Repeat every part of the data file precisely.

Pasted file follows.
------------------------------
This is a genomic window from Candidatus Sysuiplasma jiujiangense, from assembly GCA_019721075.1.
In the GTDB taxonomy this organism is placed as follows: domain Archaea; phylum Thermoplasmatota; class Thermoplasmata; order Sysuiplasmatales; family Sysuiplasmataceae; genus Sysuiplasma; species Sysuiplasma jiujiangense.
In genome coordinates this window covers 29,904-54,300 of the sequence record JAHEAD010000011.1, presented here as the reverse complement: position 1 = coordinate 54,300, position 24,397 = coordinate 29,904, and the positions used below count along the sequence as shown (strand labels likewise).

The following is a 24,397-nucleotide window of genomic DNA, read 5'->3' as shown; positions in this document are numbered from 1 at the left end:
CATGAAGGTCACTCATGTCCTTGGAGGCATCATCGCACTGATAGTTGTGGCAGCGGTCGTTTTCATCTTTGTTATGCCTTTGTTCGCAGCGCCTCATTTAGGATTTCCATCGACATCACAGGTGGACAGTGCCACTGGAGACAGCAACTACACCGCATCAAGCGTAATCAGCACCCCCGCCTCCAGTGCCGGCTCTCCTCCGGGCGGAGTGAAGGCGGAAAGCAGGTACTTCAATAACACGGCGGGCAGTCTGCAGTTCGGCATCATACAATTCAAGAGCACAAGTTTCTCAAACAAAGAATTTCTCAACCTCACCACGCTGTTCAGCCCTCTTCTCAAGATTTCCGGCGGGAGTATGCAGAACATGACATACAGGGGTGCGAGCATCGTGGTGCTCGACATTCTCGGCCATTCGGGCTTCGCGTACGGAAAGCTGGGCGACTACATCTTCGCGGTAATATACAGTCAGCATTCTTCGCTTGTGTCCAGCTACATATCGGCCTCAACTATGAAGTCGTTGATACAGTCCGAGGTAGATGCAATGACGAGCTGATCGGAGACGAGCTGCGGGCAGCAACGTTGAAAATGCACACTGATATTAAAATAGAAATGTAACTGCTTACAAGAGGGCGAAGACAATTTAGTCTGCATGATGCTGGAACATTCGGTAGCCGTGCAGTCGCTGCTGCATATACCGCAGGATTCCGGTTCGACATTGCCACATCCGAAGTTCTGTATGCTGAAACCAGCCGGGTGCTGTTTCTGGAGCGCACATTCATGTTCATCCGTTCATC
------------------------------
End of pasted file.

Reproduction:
This is a genomic window from Candidatus Sysuiplasma jiujiangense, from assembly GCA_019721075.1.
In the GTDB taxonomy this organism is placed as follows: domain Archaea; phylum Thermoplasmatota; class Thermoplasmata; order Sysuiplasmatales; family Sysuiplasmataceae; genus Sysuiplasma; species Sysuiplasma jiujiangense.
In genome coordinates this window covers 29,904-54,300 of the sequence record JAHEAD010000011.1, presented here as the reverse complement: position 1 = coordinate 54,300, position 24,397 = coordinate 29,904, and the positions used below count along the sequence as shown (strand labels likewise).

The following is a 24,397-nucleotide window of genomic DNA, read 5'->3' as shown; positions in this document are numbered from 1 at the left end:
CATGAAGGTCACTCATGTCCTTGGAGGCATCATCGCACTGATAGTTGTGGCAGCGGTCGTTTTCATCTTTGTTATGCCTTTGTTCGCAGCGCCTCATTTAGGATTTCCATCGACATCACAGGTGGACAGTGCCACTGGAGACAGCAACTACACCGCATCAAGCGTAATCAGCACCCCCGCCTCCAGTGCCGGCTCTCCTCCGGGCGGAGTGAAGGCGGAAAGCAGGTACTTCAATAACACGGCGGGCAGTCTGCAGTTCGGCATCATACAATTCAAGAGCACAAGTTTCTCAAACAAAGAATTTCTCAACCTCACCACGCTGTTCAGCCCTCTTCTCAAGATTTCCGGCGGGAGTATGCAGAACATGACATACAGGGGTGCGAGCATCGTGGTGCTCGACATTCTCGGCCATTCGGGCTTCGCGTACGGAAAGCTGGGCGACTACATCTTCGCGGTAATATACAGTCAGCATTCTTCGCTTGTGTCCAGCTACATATCGGCCTCAACTATGAAGTCGTTGATACAGTCCGAGGTAGATGCAATGACGAGCTGATCGGAGACGAGCTGCGGGCAGCAACGTTGAAAATGCACACTGATATTAAAATAGAAATGTAACTGCTTACAAGAGGGCGAAGACAATTTAGTCTGCATGATGCTGGAACATTCGGTAGCCGTGCAGTCGCTGCTGCATATACCGCAGGATTCCGGTTCGACATTGCCACATCCGAAGTTCTGTATGCTGAAACCAGCCGGGTGCTGTTTCTGGAGCGCACATTCATGTTCATCCGTTCATC